Dunkelfelder is a dark-skinned variety of grape used for red wine. It was created by German viticulturalist Gustav Adolf Froelich (1847-1912). He probably crossed Färbertraube (a teinturier) with Blauer Portugieser. The variety, initially called Froelich V 4-4, did not receive any attention for several decades until work was continued on it at Geisenheim grape breeding institute in the 1930s. It was named Dunkelfelder (dunkel = dark) by ampelographer Helmut Becker, due to its unclear parentage and its dark colour. Dunkelfelder received varietal protection and was released for general cultivation in 1980.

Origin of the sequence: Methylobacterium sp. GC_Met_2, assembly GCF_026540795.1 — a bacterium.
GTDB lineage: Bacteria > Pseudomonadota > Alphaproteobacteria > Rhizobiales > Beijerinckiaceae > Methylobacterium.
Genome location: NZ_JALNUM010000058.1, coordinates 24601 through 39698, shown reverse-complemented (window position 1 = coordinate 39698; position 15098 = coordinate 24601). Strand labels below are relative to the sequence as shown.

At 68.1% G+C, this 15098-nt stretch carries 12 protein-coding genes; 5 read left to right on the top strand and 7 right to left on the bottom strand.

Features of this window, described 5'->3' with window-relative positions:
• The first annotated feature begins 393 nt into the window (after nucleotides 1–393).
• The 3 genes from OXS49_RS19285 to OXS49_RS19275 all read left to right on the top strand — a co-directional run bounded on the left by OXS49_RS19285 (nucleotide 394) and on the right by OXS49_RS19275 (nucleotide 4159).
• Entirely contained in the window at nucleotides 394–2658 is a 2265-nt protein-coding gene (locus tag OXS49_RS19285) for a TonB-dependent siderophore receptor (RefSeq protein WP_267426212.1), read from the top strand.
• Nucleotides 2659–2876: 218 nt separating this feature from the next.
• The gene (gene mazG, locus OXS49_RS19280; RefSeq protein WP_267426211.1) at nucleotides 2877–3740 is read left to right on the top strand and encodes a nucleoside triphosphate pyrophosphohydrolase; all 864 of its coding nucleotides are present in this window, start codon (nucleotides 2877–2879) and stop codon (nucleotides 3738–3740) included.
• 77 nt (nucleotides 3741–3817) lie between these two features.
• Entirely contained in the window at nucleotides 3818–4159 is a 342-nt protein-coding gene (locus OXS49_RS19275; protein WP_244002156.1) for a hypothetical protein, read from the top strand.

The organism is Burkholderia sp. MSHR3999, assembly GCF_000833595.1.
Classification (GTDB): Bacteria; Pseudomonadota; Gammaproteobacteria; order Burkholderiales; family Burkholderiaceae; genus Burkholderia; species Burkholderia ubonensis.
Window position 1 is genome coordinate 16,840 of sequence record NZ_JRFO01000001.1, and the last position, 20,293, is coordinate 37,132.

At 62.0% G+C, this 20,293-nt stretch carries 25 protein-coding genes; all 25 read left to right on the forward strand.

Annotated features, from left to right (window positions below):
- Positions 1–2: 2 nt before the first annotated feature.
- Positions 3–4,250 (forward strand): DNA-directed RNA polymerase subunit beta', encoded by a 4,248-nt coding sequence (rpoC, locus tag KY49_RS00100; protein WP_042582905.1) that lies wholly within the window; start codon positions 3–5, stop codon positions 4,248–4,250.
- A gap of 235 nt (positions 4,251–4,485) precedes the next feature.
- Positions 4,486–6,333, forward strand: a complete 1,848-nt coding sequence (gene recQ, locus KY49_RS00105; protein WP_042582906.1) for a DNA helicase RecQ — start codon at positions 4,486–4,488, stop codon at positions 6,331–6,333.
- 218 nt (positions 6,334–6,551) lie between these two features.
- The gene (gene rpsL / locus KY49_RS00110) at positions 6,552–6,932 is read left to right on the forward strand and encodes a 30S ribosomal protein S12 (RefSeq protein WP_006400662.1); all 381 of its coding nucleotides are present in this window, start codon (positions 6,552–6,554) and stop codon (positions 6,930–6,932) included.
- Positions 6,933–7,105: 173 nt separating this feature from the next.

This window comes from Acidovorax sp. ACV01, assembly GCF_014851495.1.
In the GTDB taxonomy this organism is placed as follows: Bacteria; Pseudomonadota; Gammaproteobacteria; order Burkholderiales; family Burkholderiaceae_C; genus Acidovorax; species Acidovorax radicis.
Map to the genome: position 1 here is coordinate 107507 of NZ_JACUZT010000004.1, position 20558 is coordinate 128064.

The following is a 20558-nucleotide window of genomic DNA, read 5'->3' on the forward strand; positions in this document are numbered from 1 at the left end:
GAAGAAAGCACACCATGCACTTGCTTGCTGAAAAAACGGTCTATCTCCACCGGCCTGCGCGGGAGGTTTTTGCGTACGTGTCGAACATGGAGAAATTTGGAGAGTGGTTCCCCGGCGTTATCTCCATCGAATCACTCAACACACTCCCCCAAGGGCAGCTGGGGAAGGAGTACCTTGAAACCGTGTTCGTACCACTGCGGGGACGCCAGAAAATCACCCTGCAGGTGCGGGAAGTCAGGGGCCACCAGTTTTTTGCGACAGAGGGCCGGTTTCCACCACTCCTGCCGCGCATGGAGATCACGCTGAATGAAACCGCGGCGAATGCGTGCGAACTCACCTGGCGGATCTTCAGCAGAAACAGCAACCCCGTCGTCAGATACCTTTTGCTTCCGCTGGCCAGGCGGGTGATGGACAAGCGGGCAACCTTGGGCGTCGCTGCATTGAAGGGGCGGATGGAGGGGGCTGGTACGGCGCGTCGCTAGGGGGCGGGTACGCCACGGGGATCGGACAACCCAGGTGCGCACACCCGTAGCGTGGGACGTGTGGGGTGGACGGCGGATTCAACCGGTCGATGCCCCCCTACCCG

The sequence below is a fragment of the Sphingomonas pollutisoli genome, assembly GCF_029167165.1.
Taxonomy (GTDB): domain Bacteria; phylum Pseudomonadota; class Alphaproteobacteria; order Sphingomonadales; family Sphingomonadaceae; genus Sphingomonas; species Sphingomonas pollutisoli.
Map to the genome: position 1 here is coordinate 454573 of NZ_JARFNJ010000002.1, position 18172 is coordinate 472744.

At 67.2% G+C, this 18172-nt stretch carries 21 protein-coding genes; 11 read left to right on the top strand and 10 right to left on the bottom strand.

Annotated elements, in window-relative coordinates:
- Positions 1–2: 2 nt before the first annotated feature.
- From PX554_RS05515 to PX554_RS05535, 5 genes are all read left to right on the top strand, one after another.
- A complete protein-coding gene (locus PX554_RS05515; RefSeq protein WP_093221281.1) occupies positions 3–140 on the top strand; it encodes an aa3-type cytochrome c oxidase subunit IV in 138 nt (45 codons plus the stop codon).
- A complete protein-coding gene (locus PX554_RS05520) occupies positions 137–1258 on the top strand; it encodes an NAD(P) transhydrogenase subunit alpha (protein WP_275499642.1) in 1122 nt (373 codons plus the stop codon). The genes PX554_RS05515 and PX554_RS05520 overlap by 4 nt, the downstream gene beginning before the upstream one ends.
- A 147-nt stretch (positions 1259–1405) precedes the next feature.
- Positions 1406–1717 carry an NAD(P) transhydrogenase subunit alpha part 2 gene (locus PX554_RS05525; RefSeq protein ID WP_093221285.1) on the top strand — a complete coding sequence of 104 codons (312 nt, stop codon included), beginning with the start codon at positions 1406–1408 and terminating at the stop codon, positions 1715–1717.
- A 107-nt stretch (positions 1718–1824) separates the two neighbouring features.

In 2006, there were 372 hectares (920 acres) of Dunkelfelder in Germany, with an approximately constant trend. Plantings of Dunkelfelder are primarily found in Ahr, Baden, Nahe, Palatinate and Rheinhessen.

Dunkelfelder wines are deep and dark red in colour, which used to be difficult to achieve with German red wines, and it has therefore often been used for blends, although varietal Dunkelfelder wines are also produced.

It is known under the synonyms Farbtraube Froelich, Froelich V 4-4 and Purpur.


Grape Colour: Black
Also called: Farbtraube Froelich, Froelich V 4-4 and Purpur
Origin: Siebeldingen, Palatinate, Germany